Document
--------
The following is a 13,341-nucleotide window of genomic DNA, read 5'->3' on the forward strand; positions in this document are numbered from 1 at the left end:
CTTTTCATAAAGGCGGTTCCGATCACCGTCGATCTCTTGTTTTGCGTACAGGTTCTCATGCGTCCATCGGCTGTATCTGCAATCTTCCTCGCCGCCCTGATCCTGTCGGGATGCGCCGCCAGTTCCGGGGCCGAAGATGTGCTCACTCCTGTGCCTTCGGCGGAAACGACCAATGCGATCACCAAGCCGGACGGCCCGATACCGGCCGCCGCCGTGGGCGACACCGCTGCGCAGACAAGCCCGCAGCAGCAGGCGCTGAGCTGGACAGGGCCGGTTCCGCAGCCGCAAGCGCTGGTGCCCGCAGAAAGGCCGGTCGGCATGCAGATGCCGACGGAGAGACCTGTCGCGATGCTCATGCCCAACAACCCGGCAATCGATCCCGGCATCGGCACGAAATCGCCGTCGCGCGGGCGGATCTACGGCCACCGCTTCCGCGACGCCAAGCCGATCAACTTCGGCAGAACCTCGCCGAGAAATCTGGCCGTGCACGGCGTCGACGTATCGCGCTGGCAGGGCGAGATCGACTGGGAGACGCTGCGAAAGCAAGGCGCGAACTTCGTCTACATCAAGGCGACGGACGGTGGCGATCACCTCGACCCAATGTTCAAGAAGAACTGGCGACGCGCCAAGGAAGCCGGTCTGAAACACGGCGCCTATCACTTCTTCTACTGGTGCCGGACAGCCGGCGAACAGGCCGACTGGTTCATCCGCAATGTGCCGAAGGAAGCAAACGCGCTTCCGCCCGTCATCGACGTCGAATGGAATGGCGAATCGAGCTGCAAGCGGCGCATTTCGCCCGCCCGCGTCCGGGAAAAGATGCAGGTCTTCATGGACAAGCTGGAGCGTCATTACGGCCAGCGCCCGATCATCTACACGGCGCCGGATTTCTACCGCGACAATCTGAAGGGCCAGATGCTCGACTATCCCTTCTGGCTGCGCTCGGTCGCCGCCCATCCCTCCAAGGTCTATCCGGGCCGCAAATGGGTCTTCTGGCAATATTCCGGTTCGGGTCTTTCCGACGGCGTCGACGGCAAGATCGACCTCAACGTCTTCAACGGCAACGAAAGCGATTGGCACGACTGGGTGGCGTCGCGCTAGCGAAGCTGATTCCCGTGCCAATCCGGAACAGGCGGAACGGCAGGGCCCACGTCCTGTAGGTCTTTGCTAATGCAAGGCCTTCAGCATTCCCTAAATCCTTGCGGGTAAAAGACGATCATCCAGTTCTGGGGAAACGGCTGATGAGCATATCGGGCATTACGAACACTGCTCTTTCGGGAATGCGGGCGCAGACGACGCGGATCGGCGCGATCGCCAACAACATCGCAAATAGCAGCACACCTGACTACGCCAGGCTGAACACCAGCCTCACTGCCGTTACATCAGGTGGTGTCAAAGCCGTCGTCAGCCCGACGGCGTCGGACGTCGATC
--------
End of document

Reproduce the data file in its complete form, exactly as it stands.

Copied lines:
The following is a 13,341-nucleotide window of genomic DNA, read 5'->3' on the forward strand; positions in this document are numbered from 1 at the left end:
CTTTTCATAAAGGCGGTTCCGATCACCGTCGATCTCTTGTTTTGCGTACAGGTTCTCATGCGTCCATCGGCTGTATCTGCAATCTTCCTCGCCGCCCTGATCCTGTCGGGATGCGCCGCCAGTTCCGGGGCCGAAGATGTGCTCACTCCTGTGCCTTCGGCGGAAACGACCAATGCGATCACCAAGCCGGACGGCCCGATACCGGCCGCCGCCGTGGGCGACACCGCTGCGCAGACAAGCCCGCAGCAGCAGGCGCTGAGCTGGACAGGGCCGGTTCCGCAGCCGCAAGCGCTGGTGCCCGCAGAAAGGCCGGTCGGCATGCAGATGCCGACGGAGAGACCTGTCGCGATGCTCATGCCCAACAACCCGGCAATCGATCCCGGCATCGGCACGAAATCGCCGTCGCGCGGGCGGATCTACGGCCACCGCTTCCGCGACGCCAAGCCGATCAACTTCGGCAGAACCTCGCCGAGAAATCTGGCCGTGCACGGCGTCGACGTATCGCGCTGGCAGGGCGAGATCGACTGGGAGACGCTGCGAAAGCAAGGCGCGAACTTCGTCTACATCAAGGCGACGGACGGTGGCGATCACCTCGACCCAATGTTCAAGAAGAACTGGCGACGCGCCAAGGAAGCCGGTCTGAAACACGGCGCCTATCACTTCTTCTACTGGTGCCGGACAGCCGGCGAACAGGCCGACTGGTTCATCCGCAATGTGCCGAAGGAAGCAAACGCGCTTCCGCCCGTCATCGACGTCGAATGGAATGGCGAATCGAGCTGCAAGCGGCGCATTTCGCCCGCCCGCGTCCGGGAAAAGATGCAGGTCTTCATGGACAAGCTGGAGCGTCATTACGGCCAGCGCCCGATCATCTACACGGCGCCGGATTTCTACCGCGACAATCTGAAGGGCCAGATGCTCGACTATCCCTTCTGGCTGCGCTCGGTCGCCGCCCATCCCTCCAAGGTCTATCCGGGCCGCAAATGGGTCTTCTGGCAATATTCCGGTTCGGGTCTTTCCGACGGCGTCGACGGCAAGATCGACCTCAACGTCTTCAACGGCAACGAAAGCGATTGGCACGACTGGGTGGCGTCGCGCTAGCGAAGCTGATTCCCGTGCCAATCCGGAACAGGCGGAACGGCAGGGCCCACGTCCTGTAGGTCTTTGCTAATGCAAGGCCTTCAGCATTCCCTAAATCCTTGCGGGTAAAAGACGATCATCCAGTTCTGGGGAAACGGCTGATGAGCATATCGGGCATTACGAACACTGCTCTTTCGGGAATGCGGGCGCAGACGACGCGGATCGGCGCGATCGCCAACAACATCGCAAATAGCAGCACACCTGACTACGCCAGGCTGAACACCAGCCTCACTGCCGTTACATCAGGTGGTGTCAAAGCCGTCGTCAGCCCGACGGCGTCGGACGTCGATC